An in-frame deletion mutation of the PXO_RS13760 gene was constructed in PXO99A through homologous recombination using the suicide vector pKMS1, as described previously . The sacB gene (sucrose sensitivity counter-selectable marker) on pKMS1 confers suicide ability to the host bacterium during growth on high-concentration sucrose-containing medium. Briefly, approximately 600 base pairs of the upstream and 900 base pairs of the downstream region of the PXO_RS13760 gene were amplified from PXO99A genomic DNA using the primer pairs USF/R and DSF/R, respectively. The primers used in this study are listed in Table S5 (Additional file 10: Table S5). The two fragments were ligated into the suicide vector pKMS1 and introduced into PXO99A by electroporation. The transformants were first selected on NAN medium (consisting of kanamycin, 1% tryptone, 0.1% yeast extract, 0.3% peptone, 1.5% agar). After continuous transfer culture in NBN broth (1% tryptone, 0.1% yeast extract, 0.3% peptone) for four times, the mutant candidates that grew on NAS, but were sensitive to kanamycin, were further confirmed by PCR.
RNA extraction and qRT-PCR analysis
Xoo cells were cultured in M210 medium overnight at 28 °C and subcultures to XOM2 medium at an optical density at 600 nm (OD600) of 0.3. After 1 h incubation, each compound needed was added to the medium at a concentration of 200 μM, and equal volume DMSO was used as solvent control. Total RNA was isolate using an RNAprep Pure Bacteria Kit (Tiangen, Beijing, China). cDNA was synthesized using an HiScriptll Q RT SuperMix Kit (Vazyme, Nanjing, China). The cDNA levels of different samples were quantified by qRT-PCR using a SYBR Green Master Mix (Vazyme, Nanjing, China). The relative levels of gene expression were determined using the 2-ΔΔCT method , with the DNA gyrase subunit B (gyrB) gene as the internal control . Three technical replicates were used each time.
RNA sequencing and data analysis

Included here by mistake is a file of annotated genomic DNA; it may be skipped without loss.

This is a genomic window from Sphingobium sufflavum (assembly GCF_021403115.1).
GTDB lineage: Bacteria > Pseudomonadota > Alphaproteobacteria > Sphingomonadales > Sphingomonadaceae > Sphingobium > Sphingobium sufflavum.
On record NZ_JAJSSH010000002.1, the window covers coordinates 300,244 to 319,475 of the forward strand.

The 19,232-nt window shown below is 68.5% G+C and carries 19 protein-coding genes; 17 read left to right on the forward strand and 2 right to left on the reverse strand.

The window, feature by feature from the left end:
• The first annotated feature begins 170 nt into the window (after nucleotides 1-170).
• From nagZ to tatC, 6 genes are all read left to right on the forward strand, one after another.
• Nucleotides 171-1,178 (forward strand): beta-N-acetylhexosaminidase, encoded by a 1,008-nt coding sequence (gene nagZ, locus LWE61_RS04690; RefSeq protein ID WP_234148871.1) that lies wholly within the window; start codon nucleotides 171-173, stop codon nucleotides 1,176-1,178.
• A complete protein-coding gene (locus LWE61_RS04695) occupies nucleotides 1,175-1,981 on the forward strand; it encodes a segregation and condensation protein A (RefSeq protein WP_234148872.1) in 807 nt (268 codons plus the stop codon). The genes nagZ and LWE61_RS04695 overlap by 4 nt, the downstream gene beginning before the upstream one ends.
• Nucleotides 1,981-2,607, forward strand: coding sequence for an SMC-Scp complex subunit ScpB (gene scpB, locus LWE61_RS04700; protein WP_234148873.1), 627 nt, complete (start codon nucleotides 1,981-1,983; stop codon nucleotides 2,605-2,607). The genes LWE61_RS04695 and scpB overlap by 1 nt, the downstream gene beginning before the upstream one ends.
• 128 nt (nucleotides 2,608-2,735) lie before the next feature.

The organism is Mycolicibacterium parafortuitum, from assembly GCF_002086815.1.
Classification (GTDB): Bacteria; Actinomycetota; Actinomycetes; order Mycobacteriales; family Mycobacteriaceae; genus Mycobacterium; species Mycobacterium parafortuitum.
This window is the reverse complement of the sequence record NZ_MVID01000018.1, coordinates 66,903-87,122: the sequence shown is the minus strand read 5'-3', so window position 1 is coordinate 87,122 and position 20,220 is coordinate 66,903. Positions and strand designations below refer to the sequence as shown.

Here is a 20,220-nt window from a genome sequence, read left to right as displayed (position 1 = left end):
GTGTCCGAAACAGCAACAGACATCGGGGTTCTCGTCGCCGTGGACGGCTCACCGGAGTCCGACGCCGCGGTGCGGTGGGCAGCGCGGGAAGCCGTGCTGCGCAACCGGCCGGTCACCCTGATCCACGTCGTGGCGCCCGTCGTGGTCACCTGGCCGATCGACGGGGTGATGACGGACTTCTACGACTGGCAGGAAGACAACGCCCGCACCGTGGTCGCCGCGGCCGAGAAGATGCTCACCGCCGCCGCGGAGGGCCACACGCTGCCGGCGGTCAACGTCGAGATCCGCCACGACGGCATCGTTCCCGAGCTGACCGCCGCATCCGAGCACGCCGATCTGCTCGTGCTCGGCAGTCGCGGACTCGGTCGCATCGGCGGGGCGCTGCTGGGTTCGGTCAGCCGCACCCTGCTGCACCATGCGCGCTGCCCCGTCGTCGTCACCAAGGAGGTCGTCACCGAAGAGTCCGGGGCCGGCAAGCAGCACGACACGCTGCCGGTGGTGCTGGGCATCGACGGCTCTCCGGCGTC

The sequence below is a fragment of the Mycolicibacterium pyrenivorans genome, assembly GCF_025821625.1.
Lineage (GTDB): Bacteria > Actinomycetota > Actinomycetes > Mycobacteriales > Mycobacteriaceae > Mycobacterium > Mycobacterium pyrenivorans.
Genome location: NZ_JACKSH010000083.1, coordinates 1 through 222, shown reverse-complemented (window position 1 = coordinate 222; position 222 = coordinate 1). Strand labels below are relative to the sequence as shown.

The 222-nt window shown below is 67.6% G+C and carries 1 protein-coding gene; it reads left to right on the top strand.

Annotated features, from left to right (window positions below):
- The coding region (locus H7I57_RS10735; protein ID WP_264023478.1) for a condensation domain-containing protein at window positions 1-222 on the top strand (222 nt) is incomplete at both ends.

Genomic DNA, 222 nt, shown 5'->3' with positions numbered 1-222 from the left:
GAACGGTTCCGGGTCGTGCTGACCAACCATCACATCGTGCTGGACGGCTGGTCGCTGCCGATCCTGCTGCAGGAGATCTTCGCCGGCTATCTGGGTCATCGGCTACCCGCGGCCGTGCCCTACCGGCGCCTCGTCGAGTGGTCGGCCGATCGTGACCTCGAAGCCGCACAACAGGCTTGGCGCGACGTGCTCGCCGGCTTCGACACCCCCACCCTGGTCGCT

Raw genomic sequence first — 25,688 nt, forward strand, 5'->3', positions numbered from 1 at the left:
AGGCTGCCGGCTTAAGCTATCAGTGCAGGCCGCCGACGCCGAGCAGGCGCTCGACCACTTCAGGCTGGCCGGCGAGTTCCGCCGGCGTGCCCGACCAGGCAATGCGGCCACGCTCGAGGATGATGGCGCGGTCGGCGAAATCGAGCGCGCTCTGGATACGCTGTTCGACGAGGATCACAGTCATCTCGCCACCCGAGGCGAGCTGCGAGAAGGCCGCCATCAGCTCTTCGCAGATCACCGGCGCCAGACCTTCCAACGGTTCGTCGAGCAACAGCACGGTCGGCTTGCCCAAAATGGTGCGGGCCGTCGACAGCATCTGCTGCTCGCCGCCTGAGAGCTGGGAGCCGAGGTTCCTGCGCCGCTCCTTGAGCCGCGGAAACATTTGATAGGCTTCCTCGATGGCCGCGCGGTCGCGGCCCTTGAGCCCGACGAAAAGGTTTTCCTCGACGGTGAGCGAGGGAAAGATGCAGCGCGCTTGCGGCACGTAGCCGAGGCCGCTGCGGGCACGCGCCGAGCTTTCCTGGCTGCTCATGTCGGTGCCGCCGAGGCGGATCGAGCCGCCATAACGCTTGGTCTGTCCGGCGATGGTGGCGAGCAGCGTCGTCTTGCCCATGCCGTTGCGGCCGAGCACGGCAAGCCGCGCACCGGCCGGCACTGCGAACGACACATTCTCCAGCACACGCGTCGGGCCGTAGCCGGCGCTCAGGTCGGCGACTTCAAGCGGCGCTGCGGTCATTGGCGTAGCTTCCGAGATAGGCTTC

A total amount of three μg RNA per sample was used as input material for the RNA sample preparations. Sequencing libraries were generated using NEBNext® Ultra™ Directional RNA Library Prep Kit for Illumina® (NEB, USA) following manufacturer’s recommendations and index codes were added to attribute sequences to each sample. The clustering of the index-coded samples was performed on a cBot Cluster Generation System using TruSeq PE Cluster Kit v3-cBot-HS (Illumina) according to the manufacturer’s instructions. After cluster generation, the library preparations were sequenced on an Illumina HiSeq platform and paired-end reads were generated. The RNA sequencing was performed by Novogene (Beijing, China). Raw data (raw reads) in the fastq format were first processed through in-house perl scripts. In this step, clean data (clean reads) were obtained by removing reads containing adapter, reads containing ploy-N and low-quality reads from raw data. Reference genome and gene model annotation files were downloaded from genome website directly (https://www.ncbi.nlm.nih.gov/nuccore/NC_010717.2). Both building index of reference genome and aligning clean reads to reference genome used Bowtie2–2.2.3 . HTSeq v0.6.1 was used to count the reads numbers mapped to each gene. Then FPKM of each gene was calculated based on the length of the gene and reads count mapped to this gene. The RNA-Seq data has been deposited in NCBI Sequence Read Archive (SRA) with the SRA Series accession number PRJNA505936 (https://www.ncbi.nlm.nih.gov/sra/PRJNA505936). Differential expression analysis of two groups was performed using the DESeq R package (1.18.0). The resulting P-values were adjusted using the Benjamini and Hochberg’s approach for controlling the false discovery rate. Genes with an adjusted P-value < 0.05 found by DESeq were assigned as differentially expressed. GO enrichment analysis of differentially expressed genes was implemented by the GOseq R package, in which gene length bias was corrected. GO terms with corrected P-value less than 0.05 were considered significantly enriched by differential expressed genes. The analysis of sequencing data, including identification of DEGs and Go enrichment analysis were performed using NovoMagic platform. The heatmap was generated using the ‘gplots’ package in R with log2FC values .